Brian Shaw needed to be let go; it had become very clear he had lost the locker room. The team is 20-39 and in a free fall. Frankly, the Nuggets should have done this sooner (or waited until the summer).
Of course, as soon as the vacancy came up a list of potential long-term successors started to float around — Mike D’Antoni, Avery Bradley, Alvin Gentry, Mike Malone, Vinny Del Negro. But before the Nuggets start interviewing candidates, they need to sit down and answer one question:
What kind of team are they trying to build?
The seeds of Brian Shaw’s disaster of a tenure were sewn as he was hired. Remember that a couple of years ago the Nuggets had just completed a 57-win season and were considered very dangerous for the playoffs until Danilo Gallinari went down just before the postseason started (the shorthanded Nuggets lost in the first round). Then came a tough summer, which started when GM Masai Ujiri left for Toronto. Coach George Karl was in the last year of his contract and rather than extend him and give him more power in the organization, team president Josh Kronkie canned Karl.
The Nuggets hired Shaw, who was one of the top assistant coaches out there at the time, and he seemed ready. Management and Shaw were on the same page about wanting better defense and maybe slowing down the tempo more — not so much running and gunning. The problem was the roster — starting with Ty Lawson at the point and moving through the entire rotation — was built for up-tempo basketball. The Nuggets didn’t go out and reshape the roster to fit Shaw’s style, so he was stuck trying to fit square pegs into round holes.
Then came a perfect storm of problems. Shaw struggled to communicate and get the players to buy into his vision. As David West noted, this was not a mature locker room Shaw was trying to reach. Shaw didn’t adapt his system. Injuries continued to be an issue, with Gallinari never being the same, JaVale McGee and others missing extended time. It all started to spiral downhill, picking up momentum as the slide got worse this season.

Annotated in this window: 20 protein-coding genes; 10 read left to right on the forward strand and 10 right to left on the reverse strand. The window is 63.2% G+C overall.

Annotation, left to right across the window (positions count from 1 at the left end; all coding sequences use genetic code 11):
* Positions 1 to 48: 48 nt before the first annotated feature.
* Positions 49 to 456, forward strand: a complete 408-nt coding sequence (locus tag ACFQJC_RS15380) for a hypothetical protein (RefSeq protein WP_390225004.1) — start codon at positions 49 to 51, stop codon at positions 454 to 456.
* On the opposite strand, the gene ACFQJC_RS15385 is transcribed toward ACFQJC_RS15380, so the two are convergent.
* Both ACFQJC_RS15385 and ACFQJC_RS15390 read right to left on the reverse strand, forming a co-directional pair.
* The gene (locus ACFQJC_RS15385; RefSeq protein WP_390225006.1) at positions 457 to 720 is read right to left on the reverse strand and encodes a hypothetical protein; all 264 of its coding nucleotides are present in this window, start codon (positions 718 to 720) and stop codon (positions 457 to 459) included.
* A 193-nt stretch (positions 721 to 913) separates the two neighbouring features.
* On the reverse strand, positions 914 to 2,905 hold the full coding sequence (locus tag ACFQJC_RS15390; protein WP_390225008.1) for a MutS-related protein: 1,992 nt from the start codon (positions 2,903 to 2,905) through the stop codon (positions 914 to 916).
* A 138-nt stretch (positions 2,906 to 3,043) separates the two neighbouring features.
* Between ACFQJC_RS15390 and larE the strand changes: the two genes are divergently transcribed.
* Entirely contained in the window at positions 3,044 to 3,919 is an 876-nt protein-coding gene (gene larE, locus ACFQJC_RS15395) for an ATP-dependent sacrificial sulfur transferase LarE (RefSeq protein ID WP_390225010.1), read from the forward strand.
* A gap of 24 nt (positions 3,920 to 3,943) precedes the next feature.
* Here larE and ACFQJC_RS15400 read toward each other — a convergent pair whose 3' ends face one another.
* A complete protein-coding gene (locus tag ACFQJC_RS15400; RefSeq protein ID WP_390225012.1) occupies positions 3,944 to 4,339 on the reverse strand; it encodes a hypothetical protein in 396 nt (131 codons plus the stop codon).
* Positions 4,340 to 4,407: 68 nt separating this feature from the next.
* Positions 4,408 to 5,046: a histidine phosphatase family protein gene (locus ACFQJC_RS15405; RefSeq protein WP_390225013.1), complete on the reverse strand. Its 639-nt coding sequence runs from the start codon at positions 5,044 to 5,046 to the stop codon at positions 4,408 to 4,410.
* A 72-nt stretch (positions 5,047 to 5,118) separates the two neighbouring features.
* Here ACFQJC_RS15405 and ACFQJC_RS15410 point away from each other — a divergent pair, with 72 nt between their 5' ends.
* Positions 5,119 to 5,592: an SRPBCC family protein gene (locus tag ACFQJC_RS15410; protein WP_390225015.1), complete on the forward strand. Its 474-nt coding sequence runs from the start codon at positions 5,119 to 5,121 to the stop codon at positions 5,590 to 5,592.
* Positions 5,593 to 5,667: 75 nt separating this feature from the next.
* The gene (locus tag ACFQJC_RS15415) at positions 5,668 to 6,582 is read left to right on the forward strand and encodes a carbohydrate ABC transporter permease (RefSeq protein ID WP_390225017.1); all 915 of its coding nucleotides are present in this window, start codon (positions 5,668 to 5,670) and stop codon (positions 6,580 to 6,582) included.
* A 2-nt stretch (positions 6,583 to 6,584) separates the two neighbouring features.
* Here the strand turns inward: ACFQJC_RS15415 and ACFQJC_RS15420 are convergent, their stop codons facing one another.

Shaw deserves blame here; he deserved to be let go. But the seeds of the friction that was his demise ties back to a real disconnect between the style Shaw wanted to coach — what management said it wanted — and the roster he was given.
Denver needs to figure out what kind of team it wants to be before it hires its next coach.
With much of the current roster under contract for another year, if they want to go up tempo then Alvin Gentry would be an excellent fit. Mike D’Antoni could work well (again, if you give him a roster that fits his very particular tastes).
If the Nuggets want a more defensive-oriented team, Malone would be a great call. But while he can bring discipline, there is a need for a roster overhaul to make that happen. The Nuggets have the flexibility and cap space (especially after the salary cap jumps in 2016) to make roster changes if they so choose.
The Nuggets, known for not spending on coaches and front office people like other franchise, may go with a top assistant coach and give him his first time job (Boston assistant Jay Larranaga is suggested by Ken Berger of CBSSports.com).
Whatever they do they need to think it through and get the entire organization on the same page. It sounds like they are leaning that way.